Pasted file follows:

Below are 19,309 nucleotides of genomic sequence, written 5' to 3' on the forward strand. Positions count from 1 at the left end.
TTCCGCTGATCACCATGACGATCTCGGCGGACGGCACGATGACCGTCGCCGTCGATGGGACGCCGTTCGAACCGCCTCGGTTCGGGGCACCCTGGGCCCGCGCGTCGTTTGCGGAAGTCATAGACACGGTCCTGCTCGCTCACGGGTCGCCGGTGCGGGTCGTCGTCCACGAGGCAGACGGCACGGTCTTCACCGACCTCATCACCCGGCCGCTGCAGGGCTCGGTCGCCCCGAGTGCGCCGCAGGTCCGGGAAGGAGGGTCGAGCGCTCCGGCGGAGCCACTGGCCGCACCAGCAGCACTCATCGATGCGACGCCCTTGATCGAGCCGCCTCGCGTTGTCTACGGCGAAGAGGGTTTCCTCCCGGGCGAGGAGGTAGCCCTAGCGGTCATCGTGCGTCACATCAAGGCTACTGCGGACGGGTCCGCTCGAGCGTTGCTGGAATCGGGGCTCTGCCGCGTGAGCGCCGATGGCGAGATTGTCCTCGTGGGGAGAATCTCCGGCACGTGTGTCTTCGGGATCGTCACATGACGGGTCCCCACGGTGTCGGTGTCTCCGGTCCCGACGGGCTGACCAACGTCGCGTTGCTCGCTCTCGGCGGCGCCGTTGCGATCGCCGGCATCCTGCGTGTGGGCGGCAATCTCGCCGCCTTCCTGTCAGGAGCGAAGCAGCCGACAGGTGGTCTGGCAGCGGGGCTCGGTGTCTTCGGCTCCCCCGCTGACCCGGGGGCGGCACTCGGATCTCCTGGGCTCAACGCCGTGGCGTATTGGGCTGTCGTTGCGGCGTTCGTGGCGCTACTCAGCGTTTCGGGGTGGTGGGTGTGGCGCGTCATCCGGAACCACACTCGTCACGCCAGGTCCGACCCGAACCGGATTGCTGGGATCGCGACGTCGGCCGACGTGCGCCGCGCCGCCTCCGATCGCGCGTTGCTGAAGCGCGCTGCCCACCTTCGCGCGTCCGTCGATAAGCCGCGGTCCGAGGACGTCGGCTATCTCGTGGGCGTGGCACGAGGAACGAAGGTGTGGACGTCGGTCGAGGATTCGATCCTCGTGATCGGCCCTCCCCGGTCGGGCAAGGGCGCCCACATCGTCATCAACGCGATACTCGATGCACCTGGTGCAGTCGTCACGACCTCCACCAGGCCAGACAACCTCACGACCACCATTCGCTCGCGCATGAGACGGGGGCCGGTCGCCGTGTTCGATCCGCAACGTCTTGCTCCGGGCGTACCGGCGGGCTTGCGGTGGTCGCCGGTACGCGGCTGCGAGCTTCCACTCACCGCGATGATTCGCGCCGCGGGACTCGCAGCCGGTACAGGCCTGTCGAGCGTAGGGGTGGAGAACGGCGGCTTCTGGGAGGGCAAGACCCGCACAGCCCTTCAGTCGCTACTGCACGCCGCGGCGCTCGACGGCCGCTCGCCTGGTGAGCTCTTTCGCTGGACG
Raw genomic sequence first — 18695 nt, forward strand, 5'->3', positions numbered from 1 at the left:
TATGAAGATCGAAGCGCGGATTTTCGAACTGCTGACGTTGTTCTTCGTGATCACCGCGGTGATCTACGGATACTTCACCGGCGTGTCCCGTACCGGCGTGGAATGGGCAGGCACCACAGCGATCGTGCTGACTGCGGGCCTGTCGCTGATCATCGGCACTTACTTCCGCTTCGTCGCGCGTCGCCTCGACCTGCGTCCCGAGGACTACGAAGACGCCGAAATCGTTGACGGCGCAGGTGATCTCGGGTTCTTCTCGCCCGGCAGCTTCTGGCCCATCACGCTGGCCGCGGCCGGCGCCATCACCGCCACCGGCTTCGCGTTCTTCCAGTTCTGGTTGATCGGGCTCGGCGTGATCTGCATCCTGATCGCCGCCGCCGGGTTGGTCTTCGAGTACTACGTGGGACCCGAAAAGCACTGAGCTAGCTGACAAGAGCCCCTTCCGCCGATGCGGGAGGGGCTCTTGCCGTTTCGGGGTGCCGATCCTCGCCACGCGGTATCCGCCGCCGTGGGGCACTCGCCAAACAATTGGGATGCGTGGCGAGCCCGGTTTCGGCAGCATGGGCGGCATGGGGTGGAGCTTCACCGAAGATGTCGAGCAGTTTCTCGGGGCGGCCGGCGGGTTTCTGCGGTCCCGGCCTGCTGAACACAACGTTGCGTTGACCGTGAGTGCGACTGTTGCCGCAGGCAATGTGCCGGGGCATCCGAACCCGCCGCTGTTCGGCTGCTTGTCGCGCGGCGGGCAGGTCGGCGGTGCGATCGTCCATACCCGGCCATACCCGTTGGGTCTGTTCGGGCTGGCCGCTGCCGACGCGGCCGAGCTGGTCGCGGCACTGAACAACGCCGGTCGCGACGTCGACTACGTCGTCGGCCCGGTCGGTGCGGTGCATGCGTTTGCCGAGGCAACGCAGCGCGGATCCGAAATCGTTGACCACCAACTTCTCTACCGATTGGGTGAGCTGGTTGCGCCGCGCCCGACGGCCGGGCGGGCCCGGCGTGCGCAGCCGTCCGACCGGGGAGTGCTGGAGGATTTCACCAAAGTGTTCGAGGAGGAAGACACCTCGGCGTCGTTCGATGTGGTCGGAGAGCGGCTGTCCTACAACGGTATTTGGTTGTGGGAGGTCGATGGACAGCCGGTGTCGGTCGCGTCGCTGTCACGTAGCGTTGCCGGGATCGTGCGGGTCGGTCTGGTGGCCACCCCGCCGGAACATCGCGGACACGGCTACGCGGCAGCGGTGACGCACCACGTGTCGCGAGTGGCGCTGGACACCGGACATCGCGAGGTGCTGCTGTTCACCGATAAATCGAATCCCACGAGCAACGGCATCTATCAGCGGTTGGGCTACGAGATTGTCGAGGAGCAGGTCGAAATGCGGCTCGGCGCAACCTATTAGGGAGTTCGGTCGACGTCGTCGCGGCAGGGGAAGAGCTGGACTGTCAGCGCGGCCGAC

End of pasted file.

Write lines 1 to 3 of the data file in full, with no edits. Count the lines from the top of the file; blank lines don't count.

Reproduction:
Below are 19,309 nucleotides of genomic sequence, written 5' to 3' on the forward strand. Positions count from 1 at the left end.
TTCCGCTGATCACCATGACGATCTCGGCGGACGGCACGATGACCGTCGCCGTCGATGGGACGCCGTTCGAACCGCCTCGGTTCGGGGCACCCTGGGCCCGCGCGTCGTTTGCGGAAGTCATAGACACGGTCCTGCTCGCTCACGGGTCGCCGGTGCGGGTCGTCGTCCACGAGGCAGACGGCACGGTCTTCACCGACCTCATCACCCGGCCGCTGCAGGGCTCGGTCGCCCCGAGTGCGCCGCAGGTCCGGGAAGGAGGGTCGAGCGCTCCGGCGGAGCCACTGGCCGCACCAGCAGCACTCATCGATGCGACGCCCTTGATCGAGCCGCCTCGCGTTGTCTACGGCGAAGAGGGTTTCCTCCCGGGCGAGGAGGTAGCCCTAGCGGTCATCGTGCGTCACATCAAGGCTACTGCGGACGGGTCCGCTCGAGCGTTGCTGGAATCGGGGCTCTGCCGCGTGAGCGCCGATGGCGAGATTGTCCTCGTGGGGAGAATCTCCGGCACGTGTGTCTTCGGGATCGTCACATGACGGGTCCCCACGGTGTCGGTGTCTCCGGTCCCGACGGGCTGACCAACGTCGCGTTGCTCGCTCTCGGCGGCGCCGTTGCGATCGCCGGCATCCTGCGTGTGGGCGGCAATCTCGCCGCCTTCCTGTCAGGAGCGAAGCAGCCGACAGGTGGTCTGGCAGCGGGGCTCGGTGTCTTCGGCTCCCCCGCTGACCCGGGGGCGGCACTCGGATCTCCTGGGCTCAACGCCGTGGCGTATTGGGCTGTCGTTGCGGCGTTCGTGGCGCTACTCAGCGTTTCGGGGTGGTGGGTGTGGCGCGTCATCCGGAACCACACTCGTCACGCCAGGTCCGACCCGAACCGGATTGCTGGGATCGCGACGTCGGCCGACGTGCGCCGCGCCGCCTCCGATCGCGCGTTGCTGAAGCGCGCTGCCCACCTTCGCGCGTCCGTCGATAAGCCGCGGTCCGAGGACGTCGGCTATCTCGTGGGCGTGGCACGAGGAACGAAGGTGTGGACGTCGGTCGAGGATTCGATCCTCGTGATCGGCCCTCCCCGGTCGGGCAAGGGCGCCCACATCGTCATCAACGCGATACTCGATGCACCTGGTGCAGTCGTCACGACCTCCACCAGGCCAGACAACCTCACGACCACCATTCGCTCGCGCATGAGACGGGGGCCGGTCGCCGTGTTCGATCCGCAACGTCTTGCTCCGGGCGTACCGGCGGGCTTGCGGTGGTCGCCGGTACGCGGCTGCGAGCTTCCACTCACCGCGATGATTCGCGCCGCGGGACTCGCAGCCGGTACAGGCCTGTCGAGCGTAGGGGTGGAGAACGGCGGCTTCTGGGAGGGCAAGACCCGCACAGCCCTTCAGTCGCTACTGCACGCCGCGGCGCTCGACGGCCGCTCGCCTGGTGAGCTCTTTCGCTGGACG
Raw genomic sequence first — 18695 nt, forward strand, 5'->3', positions numbered from 1 at the left: